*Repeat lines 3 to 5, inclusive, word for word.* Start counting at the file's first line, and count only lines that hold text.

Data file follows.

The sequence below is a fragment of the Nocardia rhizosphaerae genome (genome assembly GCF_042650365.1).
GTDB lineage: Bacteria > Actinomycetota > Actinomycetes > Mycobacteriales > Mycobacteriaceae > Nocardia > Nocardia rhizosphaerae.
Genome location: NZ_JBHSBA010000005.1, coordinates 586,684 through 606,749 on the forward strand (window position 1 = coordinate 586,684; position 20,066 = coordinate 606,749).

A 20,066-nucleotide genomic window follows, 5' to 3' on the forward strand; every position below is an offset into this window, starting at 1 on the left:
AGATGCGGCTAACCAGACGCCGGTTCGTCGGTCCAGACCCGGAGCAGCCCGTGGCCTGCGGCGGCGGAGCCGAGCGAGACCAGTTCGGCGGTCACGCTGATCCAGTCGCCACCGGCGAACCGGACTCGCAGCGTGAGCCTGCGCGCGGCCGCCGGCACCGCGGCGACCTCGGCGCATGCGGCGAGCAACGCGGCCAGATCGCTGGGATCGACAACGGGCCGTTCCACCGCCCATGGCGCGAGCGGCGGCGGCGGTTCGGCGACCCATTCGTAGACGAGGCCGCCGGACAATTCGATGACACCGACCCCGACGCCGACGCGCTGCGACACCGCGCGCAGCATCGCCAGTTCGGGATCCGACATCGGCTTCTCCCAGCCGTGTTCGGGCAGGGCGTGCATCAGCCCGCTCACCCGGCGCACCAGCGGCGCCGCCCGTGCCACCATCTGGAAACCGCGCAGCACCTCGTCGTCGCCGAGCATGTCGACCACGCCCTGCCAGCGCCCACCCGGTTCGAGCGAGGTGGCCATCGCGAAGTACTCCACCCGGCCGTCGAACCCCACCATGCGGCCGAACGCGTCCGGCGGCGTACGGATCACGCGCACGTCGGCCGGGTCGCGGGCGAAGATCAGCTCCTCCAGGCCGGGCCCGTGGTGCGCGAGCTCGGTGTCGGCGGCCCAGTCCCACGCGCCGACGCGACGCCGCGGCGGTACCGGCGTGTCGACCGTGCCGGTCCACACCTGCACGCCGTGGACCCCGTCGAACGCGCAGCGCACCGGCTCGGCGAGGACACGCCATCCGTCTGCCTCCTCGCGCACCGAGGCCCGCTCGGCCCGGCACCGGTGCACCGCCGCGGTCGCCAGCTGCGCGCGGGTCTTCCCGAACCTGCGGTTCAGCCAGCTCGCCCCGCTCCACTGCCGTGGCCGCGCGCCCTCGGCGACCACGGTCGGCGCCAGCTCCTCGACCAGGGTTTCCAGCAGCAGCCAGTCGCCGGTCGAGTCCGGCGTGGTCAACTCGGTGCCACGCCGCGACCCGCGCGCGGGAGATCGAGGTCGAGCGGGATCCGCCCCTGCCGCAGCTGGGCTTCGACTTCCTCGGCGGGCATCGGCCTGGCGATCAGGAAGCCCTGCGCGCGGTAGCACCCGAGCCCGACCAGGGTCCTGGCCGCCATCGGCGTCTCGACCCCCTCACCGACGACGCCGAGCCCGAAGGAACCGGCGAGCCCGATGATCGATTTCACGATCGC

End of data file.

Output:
Genome location: NZ_JBHSBA010000005.1, coordinates 586,684 through 606,749 on the forward strand (window position 1 = coordinate 586,684; position 20,066 = coordinate 606,749).

A 20,066-nucleotide genomic window follows, 5' to 3' on the forward strand; every position below is an offset into this window, starting at 1 on the left:
AGATGCGGCTAACCAGACGCCGGTTCGTCGGTCCAGACCCGGAGCAGCCCGTGGCCTGCGGCGGCGGAGCCGAGCGAGACCAGTTCGGCGGTCACGCTGATCCAGTCGCCACCGGCGAACCGGACTCGCAGCGTGAGCCTGCGCGCGGCCGCCGGCACCGCGGCGACCTCGGCGCATGCGGCGAGCAACGCGGCCAGATCGCTGGGATCGACAACGGGCCGTTCCACCGCCCATGGCGCGAGCGGCGGCGGCGGTTCGGCGACCCATTCGTAGACGAGGCCGCCGGACAATTCGATGACACCGACCCCGACGCCGACGCGCTGCGACACCGCGCGCAGCATCGCCAGTTCGGGATCCGACATCGGCTTCTCCCAGCCGTGTTCGGGCAGGGCGTGCATCAGCCCGCTCACCCGGCGCACCAGCGGCGCCGCCCGTGCCACCATCTGGAAACCGCGCAGCACCTCGTCGTCGCCGAGCATGTCGACCACGCCCTGCCAGCGCCCACCCGGTTCGAGCGAGGTGGCCATCGCGAAGTACTCCACCCGGCCGTCGAACCCCACCATGCGGCCGAACGCGTCCGGCGGCGTACGGATCACGCGCACGTCGGCCGGGTCGCGGGCGAAGATCAGCTCCTCCAGGCCGGGCCCGTGGTGCGCGAGCTCGGTGTCGGCGGCCCAGTCCCACGCGCCGACGCGACGCCGCGGCGGTACCGGCGTGTCGACCGTGCCGGTCCACACCTGCACGCCGTGGACCCCGTCGAACGCGCAGCGCACCGGCTCGGCGAGGACACGCCATCCGTCTGCCTCCTCGCGCACCGAGGCCCGCTCGGCCCGGCACCGGTGCACCGCCGCGGTCGCCAGCTGCGCGCGGGTCTTCCCGAACCTGCGGTTCAGCCAGCTCGCCCCGCTCCACTGCCGTGGCCGCGCGCCCTCGGCGACCACGGTCGGCGCCAGCTCCTCGACCAGGGTTTCCAGCAGCAGCCAGTCGCCGGTCGAGTCCGGCGTGGTCAACTCGGTGCCACGCCGCGACCCGCGCGCGGGAGATCGAGGTCGAGCGGGATCCGCCCCTGCCGCAGCTGGGCTTCGACTTCCTCGGCGGGCATCGGCCTGGCGATCAGGAAGCCCTGCGCGCGGTAGCACCCGAGCCCGACCAGGGTCCTGGCCGCCATCGGCGTCTCGACCCCCTCACCGACGACGCCGAGCCCGAAGGAACCGGCGAGCCCGATGATCGATTTCACGATCGC